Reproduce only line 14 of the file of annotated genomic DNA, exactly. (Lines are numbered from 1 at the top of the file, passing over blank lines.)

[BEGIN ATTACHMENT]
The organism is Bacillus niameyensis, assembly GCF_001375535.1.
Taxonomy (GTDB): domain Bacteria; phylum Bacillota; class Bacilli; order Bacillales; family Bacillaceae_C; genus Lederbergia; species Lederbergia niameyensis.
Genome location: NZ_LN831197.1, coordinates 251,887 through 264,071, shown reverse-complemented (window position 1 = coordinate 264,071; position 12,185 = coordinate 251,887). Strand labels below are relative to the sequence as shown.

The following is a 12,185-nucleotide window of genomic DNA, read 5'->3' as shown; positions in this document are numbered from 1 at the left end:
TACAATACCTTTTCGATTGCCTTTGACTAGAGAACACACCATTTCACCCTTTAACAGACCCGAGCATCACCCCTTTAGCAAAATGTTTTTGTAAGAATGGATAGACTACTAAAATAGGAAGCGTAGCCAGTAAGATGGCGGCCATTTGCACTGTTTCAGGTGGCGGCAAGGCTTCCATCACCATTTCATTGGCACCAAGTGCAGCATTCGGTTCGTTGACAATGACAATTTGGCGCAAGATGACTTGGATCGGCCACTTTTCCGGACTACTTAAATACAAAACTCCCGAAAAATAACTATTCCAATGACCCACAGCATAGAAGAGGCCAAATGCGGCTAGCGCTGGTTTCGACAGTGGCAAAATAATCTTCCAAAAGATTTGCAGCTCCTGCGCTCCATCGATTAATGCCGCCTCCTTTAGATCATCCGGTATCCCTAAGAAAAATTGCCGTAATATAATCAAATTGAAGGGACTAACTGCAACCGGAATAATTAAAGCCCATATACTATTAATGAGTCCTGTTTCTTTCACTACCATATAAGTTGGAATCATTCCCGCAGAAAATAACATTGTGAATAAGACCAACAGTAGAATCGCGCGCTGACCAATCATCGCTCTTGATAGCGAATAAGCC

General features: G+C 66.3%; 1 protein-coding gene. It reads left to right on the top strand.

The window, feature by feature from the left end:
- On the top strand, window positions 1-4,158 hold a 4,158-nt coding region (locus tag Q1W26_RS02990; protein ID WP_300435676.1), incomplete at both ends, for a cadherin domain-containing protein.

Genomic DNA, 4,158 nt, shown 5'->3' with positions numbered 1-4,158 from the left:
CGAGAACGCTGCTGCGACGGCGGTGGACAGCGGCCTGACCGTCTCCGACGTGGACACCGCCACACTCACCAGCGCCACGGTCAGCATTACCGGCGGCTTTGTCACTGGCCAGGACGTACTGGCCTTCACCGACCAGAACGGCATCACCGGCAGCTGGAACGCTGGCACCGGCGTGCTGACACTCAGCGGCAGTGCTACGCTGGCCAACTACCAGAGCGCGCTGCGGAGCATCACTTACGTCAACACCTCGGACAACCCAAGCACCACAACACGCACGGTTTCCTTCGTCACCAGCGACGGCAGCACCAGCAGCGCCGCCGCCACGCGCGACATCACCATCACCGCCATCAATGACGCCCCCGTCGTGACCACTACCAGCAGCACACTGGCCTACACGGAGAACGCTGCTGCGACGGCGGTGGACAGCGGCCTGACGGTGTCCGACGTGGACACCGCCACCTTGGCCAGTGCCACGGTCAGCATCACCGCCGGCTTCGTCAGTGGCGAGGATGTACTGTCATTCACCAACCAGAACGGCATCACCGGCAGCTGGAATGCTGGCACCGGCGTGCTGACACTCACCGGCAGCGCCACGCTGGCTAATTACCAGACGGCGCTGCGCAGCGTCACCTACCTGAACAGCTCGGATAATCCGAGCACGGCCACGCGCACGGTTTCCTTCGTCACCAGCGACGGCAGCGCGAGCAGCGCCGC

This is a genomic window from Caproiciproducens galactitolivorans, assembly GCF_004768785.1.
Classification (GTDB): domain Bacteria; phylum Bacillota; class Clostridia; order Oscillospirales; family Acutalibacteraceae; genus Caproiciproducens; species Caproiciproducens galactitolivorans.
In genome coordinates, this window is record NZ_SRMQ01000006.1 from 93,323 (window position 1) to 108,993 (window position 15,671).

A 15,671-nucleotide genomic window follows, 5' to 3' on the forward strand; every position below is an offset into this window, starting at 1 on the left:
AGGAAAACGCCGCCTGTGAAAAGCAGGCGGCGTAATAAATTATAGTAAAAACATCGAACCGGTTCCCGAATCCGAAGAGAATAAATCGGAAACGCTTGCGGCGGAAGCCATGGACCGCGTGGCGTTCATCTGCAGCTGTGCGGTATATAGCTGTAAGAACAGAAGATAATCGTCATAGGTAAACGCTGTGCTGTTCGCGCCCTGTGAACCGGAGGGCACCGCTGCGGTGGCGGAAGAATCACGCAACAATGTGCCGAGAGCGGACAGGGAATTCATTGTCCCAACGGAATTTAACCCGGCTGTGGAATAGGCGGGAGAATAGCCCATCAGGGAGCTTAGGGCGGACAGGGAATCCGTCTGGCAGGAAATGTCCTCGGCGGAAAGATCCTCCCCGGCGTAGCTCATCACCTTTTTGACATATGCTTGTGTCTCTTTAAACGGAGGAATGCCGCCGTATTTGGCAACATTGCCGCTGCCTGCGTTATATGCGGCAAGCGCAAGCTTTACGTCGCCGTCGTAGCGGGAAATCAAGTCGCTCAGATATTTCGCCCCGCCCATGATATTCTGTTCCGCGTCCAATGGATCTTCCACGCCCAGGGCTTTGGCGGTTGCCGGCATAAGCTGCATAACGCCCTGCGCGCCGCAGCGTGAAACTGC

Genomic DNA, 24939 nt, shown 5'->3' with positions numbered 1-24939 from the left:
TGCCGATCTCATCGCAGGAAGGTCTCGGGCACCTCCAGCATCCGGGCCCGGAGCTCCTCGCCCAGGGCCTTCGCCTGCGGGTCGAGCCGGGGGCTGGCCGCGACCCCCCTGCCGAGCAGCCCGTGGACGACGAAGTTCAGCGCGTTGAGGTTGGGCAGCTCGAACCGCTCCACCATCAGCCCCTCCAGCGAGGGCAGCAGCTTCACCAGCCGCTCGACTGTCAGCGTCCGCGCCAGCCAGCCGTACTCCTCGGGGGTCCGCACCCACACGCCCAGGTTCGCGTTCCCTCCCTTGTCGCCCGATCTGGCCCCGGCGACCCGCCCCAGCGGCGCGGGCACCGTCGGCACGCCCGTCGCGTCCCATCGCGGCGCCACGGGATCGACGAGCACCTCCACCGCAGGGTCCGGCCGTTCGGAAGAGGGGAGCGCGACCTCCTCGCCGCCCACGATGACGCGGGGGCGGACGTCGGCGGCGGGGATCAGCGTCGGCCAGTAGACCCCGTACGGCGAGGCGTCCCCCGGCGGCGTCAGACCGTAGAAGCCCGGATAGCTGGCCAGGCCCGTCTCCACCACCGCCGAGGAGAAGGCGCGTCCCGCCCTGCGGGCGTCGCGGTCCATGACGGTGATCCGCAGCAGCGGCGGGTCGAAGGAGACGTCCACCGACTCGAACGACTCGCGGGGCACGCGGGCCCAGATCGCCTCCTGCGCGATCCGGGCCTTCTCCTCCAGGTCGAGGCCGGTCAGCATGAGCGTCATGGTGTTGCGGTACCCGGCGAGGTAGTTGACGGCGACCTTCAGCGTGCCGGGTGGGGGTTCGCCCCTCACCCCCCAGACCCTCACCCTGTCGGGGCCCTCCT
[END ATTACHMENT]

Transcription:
A 15,671-nucleotide genomic window follows, 5' to 3' on the forward strand; every position below is an offset into this window, starting at 1 on the left: